Recycling centre worker finds bomb
A worker sorting rubbish at a Norwich recycling centre got more than he bargained for yesterday after discovering an unexploded second world war bomb. An Army bomb disposal squad was called to investigate the suspect item at the Mile Cross site, which was discovered at about 9am in the metal bay.
A worker sorting rubbish at a Norwich recycling centre got more than he bargained for yesterday after discovering an unexploded second world war bomb.
An Army bomb disposal squad was called to investigate the suspect item at the Mile Cross site, which was discovered at about 9am in the metal bay. The site, in Swanton Road, was immediately evacuated and sealed off by police with a 150m cordon.
A spokesman for WRG, which is contracted to run the site, said: “At 8.40am one of our operatives discovered what he thought could be a bomb. He referred it to his manager, the police were alerted and the bomb squad was called in.”
Army bomb experts confirmed it was a second world war phosphorus device which was taken away for disposal.
The site reopened at about 3.30pm.
It was yet one more problem for Norfolk's 19 recycling centres this week, 18 of which have recently been contracted out to Environmental Waste Controls (EWC).
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As reported in the EDP, problems built up at several sites over the Easter weekend as management changes combined with one of the busiest times of the year.
A backlog of waste accumulated, leading to overflowing bins and pleas from Norfolk County Council officials for the public to stay away. Work to clear the backlog continued yesterday.
Mark Allen, Norfolk County Council's waste resource manager, said: “There have been some initial problems at the sites, due to the end of the old contract coinciding with a typically busy time of year for recycling centres, and a lack of lorries and drivers to remove full bins.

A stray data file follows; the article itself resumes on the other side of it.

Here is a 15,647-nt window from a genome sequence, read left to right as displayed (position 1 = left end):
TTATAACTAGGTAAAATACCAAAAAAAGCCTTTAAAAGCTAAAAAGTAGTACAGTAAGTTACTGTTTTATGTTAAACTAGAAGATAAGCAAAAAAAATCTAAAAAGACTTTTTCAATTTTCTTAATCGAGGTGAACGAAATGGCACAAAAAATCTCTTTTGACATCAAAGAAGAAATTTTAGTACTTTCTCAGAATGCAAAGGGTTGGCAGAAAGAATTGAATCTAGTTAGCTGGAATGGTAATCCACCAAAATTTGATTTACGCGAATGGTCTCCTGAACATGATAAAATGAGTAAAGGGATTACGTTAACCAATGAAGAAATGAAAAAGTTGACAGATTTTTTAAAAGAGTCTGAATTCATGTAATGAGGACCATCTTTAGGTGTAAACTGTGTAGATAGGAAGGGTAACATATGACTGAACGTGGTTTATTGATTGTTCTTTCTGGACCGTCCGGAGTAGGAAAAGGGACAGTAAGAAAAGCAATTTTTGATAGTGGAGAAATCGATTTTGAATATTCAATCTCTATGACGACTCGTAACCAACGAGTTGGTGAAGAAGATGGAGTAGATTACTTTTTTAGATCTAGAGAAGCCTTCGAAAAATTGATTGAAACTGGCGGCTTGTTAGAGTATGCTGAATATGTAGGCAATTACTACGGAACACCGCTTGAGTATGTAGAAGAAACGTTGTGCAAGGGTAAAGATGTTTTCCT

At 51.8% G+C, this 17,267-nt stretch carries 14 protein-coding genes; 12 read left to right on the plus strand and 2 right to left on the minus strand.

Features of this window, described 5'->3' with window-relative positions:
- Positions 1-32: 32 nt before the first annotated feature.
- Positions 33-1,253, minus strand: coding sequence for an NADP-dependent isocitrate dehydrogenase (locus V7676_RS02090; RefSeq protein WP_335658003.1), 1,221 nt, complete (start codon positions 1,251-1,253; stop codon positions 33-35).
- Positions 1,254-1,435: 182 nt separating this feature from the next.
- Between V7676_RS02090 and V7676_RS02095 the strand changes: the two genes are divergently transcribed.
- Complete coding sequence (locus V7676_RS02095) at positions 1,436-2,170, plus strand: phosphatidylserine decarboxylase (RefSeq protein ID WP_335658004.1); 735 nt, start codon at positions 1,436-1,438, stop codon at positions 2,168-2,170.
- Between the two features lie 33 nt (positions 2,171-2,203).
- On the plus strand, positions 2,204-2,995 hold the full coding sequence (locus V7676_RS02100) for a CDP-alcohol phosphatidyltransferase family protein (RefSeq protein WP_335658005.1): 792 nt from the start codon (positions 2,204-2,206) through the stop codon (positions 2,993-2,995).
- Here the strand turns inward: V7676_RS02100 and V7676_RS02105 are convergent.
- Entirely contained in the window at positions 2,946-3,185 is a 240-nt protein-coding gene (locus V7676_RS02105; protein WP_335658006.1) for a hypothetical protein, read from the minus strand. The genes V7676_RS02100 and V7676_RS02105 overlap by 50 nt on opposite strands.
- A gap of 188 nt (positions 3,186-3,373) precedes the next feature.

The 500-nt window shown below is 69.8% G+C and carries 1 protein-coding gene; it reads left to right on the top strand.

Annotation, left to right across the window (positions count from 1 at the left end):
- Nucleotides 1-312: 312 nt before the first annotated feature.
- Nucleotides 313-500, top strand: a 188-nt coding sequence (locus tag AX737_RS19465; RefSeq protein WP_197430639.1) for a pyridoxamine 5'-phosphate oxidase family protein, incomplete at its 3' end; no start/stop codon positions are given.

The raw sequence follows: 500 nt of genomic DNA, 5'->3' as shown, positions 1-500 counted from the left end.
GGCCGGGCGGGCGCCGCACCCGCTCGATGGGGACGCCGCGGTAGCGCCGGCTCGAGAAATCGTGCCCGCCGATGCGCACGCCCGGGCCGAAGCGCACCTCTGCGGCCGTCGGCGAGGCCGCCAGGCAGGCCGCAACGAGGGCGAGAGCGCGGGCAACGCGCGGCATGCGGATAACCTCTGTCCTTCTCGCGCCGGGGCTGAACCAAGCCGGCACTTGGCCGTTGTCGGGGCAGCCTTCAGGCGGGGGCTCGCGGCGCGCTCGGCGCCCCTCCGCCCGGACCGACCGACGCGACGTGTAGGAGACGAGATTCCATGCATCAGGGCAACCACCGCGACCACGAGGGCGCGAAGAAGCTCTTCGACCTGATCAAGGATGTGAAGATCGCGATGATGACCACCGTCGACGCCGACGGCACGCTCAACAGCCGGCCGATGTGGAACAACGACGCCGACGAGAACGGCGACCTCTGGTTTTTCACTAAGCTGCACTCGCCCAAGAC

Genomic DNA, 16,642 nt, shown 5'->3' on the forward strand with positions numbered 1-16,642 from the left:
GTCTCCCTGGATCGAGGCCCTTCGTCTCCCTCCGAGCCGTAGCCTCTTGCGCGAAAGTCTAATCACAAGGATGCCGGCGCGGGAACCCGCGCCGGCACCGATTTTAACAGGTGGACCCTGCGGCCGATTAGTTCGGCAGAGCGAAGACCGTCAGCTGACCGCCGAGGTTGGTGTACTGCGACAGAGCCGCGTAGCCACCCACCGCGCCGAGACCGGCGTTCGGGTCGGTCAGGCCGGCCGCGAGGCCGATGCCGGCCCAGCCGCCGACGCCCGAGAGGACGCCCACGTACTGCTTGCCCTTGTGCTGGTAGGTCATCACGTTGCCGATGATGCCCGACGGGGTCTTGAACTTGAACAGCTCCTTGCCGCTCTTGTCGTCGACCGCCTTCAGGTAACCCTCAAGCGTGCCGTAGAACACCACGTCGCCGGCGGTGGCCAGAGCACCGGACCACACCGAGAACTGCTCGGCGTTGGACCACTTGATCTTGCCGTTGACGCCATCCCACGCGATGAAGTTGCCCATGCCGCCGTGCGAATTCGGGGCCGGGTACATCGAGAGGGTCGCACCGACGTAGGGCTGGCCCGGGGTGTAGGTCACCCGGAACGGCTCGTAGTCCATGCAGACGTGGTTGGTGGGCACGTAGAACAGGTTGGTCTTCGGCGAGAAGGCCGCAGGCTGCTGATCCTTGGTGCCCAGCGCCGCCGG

“EWC and their partners May Gurney are working to manage these problems, but in the short-term there has been excess mixed waste at some, not all, sites which has gone to landfill to clear the backlog.
“Normal standards of service will be restored at the sites as soon as possible, and later this year under the new contractors, extra recycling services will be on offer at the sites.”
> Extra recycling bins have been introduced for students at Broadland Council Training Services (BCTS) Hellesdon Training Centre after they came up with the idea to help the environment and raise charity cash.
The new In It To Bin It scheme is part of an active citizenship programme.
Chris Hill, head of business support and leisure at Broadland Council, said: “They decided they wanted to do their bit to add to the recycling already offered in Broadland. There are now recycling bins for paper, bottles and cans for the students.”